Tearfully pleaded by Frey Thorvaldsson
Most of my time is spent working alone.
This has some benefits. I get to impose my creative vision, without needing to justify it to anyone, but it also means that when I'm not working nothing is getting done.
I also end up having to make all the decisions around tech.
Consequently I spend a lot of time sussing out which piece of 'best practice' coming from the internet actually applies to me and what advice works best in the context of a larger company.
Here are some thoughts I've had kicking around in my head about not getting sucked into the latest and greatest.
How simple can you make things?
Pieter Levels runs RemoteOK, a business doing $30,000 MMR which, behind the scenes, is a single index.php file.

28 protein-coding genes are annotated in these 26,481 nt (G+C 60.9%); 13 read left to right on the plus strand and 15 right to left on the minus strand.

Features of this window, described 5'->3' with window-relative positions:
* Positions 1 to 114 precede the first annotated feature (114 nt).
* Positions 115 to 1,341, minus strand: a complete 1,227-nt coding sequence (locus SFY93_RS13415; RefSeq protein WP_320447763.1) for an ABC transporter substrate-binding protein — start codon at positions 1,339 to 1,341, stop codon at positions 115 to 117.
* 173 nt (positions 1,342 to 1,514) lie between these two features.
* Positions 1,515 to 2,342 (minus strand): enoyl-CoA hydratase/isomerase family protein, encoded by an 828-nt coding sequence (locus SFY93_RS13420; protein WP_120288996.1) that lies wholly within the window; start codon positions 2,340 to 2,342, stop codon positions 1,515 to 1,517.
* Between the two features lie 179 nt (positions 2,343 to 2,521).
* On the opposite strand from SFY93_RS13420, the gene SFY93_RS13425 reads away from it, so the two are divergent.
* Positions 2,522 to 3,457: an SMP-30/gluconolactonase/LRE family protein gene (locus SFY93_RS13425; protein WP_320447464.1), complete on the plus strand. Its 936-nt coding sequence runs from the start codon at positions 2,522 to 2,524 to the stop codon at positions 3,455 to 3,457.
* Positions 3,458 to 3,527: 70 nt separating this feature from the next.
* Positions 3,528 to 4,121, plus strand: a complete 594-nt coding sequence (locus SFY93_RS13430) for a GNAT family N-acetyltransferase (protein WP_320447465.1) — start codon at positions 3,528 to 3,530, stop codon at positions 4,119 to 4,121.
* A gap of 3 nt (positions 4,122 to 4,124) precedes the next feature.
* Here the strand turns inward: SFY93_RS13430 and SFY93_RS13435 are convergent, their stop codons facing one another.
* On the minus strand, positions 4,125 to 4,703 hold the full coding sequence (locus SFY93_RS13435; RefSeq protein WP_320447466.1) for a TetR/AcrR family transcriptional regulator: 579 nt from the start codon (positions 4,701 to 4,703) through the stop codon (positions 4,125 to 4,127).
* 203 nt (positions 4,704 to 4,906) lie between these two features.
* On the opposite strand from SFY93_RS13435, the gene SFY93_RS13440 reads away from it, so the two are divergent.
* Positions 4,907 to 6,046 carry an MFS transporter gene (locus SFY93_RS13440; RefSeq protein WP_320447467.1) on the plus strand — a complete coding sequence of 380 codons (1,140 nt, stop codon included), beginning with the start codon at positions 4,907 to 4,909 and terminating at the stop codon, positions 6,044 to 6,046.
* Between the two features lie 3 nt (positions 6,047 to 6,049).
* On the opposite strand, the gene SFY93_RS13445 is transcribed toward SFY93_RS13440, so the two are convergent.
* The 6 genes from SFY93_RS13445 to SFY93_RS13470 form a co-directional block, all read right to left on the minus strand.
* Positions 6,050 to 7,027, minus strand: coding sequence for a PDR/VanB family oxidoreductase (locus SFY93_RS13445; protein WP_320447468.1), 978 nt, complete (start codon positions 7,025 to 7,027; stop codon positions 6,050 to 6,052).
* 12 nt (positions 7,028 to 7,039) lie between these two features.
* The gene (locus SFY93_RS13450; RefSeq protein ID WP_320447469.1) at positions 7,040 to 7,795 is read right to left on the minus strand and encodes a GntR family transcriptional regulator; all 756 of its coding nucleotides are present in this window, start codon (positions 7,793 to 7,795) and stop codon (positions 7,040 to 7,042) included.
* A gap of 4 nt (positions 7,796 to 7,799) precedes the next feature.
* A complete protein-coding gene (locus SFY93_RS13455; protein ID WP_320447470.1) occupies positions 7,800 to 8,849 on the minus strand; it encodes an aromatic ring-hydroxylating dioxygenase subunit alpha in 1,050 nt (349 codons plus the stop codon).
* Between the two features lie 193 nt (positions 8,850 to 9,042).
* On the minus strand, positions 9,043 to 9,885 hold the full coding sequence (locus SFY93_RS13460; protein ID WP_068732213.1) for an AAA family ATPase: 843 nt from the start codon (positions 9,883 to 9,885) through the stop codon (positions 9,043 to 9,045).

It doesn't have version control and his 'deploy pipeline' consists of FTP-ing files into his server.
The automated tests are an assortment of UptimeRobot monitors, sending requests to pages with various parameters . If those monitors fail to catch mistakes his users end up making the unhappy discovery.
This 100% works as a business. It also 'good' software in that the site is nice to use. The site does exactly what it needs to do and not much more. The main compromise seems to be that he's fine with shipping bugs.
So if this works, how did web development get to be so complex?
There are at few pressures which could push a project like RemoteOK to grow into something you'd see on a typical engineering team.
1. The team grows
If you add another member to your team you'd want to have version control. Unless you want to email code between each other. With Git you'll usually also add a more mature looking deploy pipeline instead of FTP-ing into the server as in the days of old.
This also gives you the opportunity to add automated tests which are a bit more complex than smoke tests.
2. The codebase grows